Lake of the Isles is known for its two wooded islands, its long north arm, and the stately houses of the Kenwood, Lowry Hill and East Isles neighborhoods which surround it. The two wooded islands are protected wildlife refuges which contain virgin woods. Exploring or landing on either Mike's Island (to the north) or Raspberry Island (to the south) is prohibited, as marked by signs.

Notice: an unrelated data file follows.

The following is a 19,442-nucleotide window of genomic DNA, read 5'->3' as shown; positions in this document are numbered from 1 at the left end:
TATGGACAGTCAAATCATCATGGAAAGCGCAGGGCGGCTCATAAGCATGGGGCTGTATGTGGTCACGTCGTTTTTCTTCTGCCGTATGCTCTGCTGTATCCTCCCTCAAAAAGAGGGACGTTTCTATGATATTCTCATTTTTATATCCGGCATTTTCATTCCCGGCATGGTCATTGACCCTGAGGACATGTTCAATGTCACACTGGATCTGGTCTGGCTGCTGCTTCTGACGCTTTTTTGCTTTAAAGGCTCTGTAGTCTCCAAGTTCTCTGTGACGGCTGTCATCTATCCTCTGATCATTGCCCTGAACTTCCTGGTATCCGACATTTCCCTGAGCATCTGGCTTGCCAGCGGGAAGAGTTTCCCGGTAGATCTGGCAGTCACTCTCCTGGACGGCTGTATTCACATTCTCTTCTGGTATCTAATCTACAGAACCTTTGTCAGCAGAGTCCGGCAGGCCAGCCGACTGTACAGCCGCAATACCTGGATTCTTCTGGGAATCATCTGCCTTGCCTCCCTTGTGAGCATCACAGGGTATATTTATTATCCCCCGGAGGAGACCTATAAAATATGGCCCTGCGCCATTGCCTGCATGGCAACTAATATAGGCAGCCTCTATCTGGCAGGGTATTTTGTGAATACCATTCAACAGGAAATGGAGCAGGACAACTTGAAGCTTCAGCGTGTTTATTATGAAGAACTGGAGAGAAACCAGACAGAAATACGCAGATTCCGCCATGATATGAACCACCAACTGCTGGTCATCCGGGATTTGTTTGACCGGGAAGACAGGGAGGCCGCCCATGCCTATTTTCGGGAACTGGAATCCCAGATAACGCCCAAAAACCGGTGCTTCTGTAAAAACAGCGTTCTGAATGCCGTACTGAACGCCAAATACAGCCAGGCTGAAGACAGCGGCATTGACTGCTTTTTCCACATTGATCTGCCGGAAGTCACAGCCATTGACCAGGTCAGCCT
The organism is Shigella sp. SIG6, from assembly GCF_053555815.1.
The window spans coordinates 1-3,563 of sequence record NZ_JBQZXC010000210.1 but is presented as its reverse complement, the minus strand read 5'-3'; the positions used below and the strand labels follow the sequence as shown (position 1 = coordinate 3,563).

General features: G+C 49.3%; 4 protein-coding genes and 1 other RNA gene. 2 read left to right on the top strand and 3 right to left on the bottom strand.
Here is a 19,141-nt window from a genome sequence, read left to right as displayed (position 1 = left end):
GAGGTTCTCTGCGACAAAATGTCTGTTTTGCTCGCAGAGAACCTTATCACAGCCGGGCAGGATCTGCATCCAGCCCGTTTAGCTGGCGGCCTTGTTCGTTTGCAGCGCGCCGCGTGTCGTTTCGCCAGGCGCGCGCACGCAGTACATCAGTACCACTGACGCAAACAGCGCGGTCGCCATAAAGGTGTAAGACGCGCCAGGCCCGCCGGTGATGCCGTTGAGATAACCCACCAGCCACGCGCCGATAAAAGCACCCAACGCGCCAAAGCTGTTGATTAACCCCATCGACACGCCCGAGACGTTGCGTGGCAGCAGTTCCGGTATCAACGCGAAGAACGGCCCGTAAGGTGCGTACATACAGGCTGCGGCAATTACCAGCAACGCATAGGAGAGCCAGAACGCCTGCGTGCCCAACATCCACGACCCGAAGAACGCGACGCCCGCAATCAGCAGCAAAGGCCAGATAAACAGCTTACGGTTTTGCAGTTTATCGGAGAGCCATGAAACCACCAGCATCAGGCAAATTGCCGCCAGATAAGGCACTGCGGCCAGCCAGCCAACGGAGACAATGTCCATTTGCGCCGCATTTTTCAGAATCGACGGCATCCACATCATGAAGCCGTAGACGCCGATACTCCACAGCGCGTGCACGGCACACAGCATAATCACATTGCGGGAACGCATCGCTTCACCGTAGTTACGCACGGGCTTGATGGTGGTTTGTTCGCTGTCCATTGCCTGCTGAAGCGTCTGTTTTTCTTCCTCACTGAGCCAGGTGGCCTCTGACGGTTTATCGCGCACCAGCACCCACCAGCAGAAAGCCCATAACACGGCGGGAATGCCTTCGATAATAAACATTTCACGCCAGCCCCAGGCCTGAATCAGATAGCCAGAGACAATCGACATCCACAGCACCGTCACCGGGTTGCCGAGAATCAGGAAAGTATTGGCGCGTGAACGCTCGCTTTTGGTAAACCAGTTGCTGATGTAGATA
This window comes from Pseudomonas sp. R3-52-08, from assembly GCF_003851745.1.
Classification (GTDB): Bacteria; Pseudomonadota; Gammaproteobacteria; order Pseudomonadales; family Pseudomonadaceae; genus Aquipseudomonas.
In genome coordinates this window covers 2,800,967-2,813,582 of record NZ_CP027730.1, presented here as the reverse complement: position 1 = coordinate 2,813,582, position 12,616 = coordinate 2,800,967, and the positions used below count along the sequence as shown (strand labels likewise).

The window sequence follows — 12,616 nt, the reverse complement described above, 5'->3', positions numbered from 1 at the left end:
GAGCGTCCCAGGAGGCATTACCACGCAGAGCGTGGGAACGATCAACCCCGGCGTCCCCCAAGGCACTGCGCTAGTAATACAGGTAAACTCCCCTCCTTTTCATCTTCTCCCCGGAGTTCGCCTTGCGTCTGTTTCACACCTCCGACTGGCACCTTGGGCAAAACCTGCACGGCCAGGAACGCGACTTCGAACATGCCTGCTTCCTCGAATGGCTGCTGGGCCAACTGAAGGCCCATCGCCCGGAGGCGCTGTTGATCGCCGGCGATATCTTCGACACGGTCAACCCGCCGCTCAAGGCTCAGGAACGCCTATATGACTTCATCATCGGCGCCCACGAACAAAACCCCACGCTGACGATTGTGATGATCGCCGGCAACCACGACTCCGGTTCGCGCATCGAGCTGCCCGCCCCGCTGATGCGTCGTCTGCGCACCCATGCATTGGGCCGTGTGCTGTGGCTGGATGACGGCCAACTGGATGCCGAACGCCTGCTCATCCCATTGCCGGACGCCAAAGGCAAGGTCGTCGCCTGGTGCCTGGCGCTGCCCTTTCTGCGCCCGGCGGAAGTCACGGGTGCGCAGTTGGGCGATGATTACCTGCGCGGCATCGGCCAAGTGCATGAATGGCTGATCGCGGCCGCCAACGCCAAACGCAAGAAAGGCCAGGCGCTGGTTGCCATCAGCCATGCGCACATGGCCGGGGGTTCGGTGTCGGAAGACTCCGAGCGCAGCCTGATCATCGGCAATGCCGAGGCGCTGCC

The lake was created in its current form in the early 20th century by dredging a small lake (called Wita Tomna meaning "Four Islands Lake" by the local Dakota people) and marsh complex. The dredged materials—mostly peat and silt -- were used to create about of park land around the lake. Unfortunately, the settling of these materials and the pressure of urban development has led to an unstable shoreline and reduced water quality. The Minneapolis Park and Recreation Board is in the middle of a multi-year project to stabilize the shoreline, renovate the parkland, and put in twelve stone lake access points.